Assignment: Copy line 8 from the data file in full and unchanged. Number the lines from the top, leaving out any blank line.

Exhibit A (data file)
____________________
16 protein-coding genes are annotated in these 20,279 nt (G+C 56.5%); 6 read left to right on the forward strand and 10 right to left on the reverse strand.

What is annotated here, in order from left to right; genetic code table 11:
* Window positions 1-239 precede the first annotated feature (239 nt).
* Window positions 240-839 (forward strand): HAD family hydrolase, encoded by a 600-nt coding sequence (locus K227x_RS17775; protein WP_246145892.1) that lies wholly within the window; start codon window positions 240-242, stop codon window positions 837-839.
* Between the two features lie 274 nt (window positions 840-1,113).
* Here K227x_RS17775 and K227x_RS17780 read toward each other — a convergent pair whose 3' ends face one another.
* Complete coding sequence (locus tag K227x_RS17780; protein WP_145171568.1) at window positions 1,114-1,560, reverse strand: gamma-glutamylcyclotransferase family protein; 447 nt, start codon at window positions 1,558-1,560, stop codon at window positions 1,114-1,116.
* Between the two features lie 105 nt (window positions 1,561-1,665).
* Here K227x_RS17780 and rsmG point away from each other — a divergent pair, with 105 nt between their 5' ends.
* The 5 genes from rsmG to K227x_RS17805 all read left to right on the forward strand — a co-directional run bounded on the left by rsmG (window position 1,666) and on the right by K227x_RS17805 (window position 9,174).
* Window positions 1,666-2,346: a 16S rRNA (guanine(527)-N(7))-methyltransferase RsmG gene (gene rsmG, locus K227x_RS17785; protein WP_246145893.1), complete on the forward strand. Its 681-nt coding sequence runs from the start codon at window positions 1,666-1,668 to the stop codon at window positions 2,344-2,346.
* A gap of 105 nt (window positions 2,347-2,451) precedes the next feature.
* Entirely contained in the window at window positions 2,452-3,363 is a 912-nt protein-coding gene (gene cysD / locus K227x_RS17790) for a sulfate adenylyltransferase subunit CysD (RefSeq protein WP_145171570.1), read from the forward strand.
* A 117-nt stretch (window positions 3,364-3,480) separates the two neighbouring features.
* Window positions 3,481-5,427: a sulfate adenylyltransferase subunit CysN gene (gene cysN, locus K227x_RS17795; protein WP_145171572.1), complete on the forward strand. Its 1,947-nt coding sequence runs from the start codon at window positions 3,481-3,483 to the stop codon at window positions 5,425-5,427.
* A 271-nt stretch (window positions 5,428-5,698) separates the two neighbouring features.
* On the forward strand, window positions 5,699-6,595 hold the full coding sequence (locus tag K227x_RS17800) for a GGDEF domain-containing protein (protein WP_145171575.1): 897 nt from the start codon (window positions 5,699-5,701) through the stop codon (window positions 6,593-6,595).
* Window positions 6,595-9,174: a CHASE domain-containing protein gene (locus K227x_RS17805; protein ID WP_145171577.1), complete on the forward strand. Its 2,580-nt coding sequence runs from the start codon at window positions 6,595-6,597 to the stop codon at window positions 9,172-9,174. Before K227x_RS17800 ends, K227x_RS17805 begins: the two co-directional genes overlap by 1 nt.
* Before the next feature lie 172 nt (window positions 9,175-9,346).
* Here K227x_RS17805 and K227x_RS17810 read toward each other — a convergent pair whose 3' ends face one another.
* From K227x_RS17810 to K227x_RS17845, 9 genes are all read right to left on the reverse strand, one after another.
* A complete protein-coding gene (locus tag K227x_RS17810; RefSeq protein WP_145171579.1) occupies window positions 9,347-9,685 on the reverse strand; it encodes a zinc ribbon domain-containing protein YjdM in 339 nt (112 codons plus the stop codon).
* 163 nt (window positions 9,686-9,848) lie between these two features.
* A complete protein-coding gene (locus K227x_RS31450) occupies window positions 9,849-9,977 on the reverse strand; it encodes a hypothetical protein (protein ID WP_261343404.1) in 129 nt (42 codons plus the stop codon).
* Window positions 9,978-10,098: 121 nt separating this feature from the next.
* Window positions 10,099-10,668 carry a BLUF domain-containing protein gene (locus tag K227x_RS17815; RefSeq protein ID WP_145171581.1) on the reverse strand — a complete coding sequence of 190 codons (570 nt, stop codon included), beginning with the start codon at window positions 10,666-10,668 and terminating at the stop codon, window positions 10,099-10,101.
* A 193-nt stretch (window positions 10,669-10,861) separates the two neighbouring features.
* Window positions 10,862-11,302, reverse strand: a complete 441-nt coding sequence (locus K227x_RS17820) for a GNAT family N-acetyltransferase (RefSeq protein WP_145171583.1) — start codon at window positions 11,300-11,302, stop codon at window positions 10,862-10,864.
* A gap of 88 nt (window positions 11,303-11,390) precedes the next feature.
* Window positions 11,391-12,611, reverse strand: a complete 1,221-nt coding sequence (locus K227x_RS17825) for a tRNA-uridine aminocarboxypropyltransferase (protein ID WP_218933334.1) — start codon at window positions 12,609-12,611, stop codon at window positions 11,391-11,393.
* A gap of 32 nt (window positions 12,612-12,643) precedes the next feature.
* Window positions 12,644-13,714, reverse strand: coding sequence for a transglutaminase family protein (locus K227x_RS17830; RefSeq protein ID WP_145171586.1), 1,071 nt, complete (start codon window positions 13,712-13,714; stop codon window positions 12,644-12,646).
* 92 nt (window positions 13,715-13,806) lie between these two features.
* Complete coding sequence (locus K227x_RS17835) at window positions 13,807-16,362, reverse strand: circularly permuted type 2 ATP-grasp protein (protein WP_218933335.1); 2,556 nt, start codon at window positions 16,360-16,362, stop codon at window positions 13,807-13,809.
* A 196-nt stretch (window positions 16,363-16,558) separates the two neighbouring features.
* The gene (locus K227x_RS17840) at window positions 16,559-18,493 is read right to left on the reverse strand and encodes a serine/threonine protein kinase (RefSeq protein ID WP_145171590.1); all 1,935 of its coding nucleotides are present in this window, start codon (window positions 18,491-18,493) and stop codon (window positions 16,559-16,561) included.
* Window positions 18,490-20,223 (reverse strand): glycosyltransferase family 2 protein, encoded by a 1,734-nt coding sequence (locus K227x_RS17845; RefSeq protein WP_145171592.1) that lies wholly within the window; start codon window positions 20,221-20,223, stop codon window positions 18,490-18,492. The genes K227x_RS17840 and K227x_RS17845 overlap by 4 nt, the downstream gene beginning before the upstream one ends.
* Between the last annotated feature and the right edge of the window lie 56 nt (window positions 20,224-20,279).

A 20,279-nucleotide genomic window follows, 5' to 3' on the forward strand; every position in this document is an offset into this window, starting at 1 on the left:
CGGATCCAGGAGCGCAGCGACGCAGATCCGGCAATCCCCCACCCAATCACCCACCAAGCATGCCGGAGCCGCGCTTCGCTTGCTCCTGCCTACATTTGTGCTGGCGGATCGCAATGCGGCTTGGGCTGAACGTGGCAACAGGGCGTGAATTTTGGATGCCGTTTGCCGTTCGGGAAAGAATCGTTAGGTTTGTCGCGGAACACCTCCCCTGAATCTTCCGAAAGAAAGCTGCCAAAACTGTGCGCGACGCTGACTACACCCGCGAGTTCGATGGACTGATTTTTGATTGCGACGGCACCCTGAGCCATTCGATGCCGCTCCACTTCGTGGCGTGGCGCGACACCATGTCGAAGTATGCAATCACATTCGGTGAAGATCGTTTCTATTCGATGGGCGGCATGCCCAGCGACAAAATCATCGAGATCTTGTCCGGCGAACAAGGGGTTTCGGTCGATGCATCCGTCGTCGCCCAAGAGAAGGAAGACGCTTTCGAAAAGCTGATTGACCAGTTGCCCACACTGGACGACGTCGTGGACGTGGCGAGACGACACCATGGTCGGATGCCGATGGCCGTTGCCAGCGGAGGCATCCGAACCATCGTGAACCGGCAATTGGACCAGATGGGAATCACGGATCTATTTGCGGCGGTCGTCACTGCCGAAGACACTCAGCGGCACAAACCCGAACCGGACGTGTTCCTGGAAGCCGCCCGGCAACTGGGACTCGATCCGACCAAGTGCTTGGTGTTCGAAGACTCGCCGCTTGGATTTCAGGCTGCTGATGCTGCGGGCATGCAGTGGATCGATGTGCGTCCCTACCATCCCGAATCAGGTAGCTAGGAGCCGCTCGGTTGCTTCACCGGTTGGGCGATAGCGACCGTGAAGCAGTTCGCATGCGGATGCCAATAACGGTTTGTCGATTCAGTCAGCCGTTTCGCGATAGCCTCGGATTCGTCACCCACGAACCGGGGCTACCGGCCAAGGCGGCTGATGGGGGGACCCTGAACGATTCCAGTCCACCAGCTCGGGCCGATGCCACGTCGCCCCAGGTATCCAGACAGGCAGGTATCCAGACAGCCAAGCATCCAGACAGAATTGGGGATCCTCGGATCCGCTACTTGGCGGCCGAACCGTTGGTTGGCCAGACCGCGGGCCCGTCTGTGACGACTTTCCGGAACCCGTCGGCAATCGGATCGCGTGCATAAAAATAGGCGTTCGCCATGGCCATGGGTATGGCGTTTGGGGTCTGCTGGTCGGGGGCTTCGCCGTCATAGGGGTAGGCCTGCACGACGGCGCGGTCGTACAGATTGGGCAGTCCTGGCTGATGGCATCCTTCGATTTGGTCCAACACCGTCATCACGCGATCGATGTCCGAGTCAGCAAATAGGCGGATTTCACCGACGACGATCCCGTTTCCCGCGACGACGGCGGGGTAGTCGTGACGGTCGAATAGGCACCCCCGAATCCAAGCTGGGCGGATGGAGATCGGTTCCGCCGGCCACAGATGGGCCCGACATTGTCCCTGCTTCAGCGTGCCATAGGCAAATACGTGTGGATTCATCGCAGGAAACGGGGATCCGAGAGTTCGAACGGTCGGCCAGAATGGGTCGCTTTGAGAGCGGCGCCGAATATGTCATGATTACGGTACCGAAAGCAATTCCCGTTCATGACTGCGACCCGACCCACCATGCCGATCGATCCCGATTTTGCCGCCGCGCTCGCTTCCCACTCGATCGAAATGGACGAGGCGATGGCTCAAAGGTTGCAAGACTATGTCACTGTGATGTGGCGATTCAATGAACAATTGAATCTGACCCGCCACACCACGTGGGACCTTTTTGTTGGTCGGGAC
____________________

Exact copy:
* Between the two features lie 105 nt (window positions 1,561-1,665).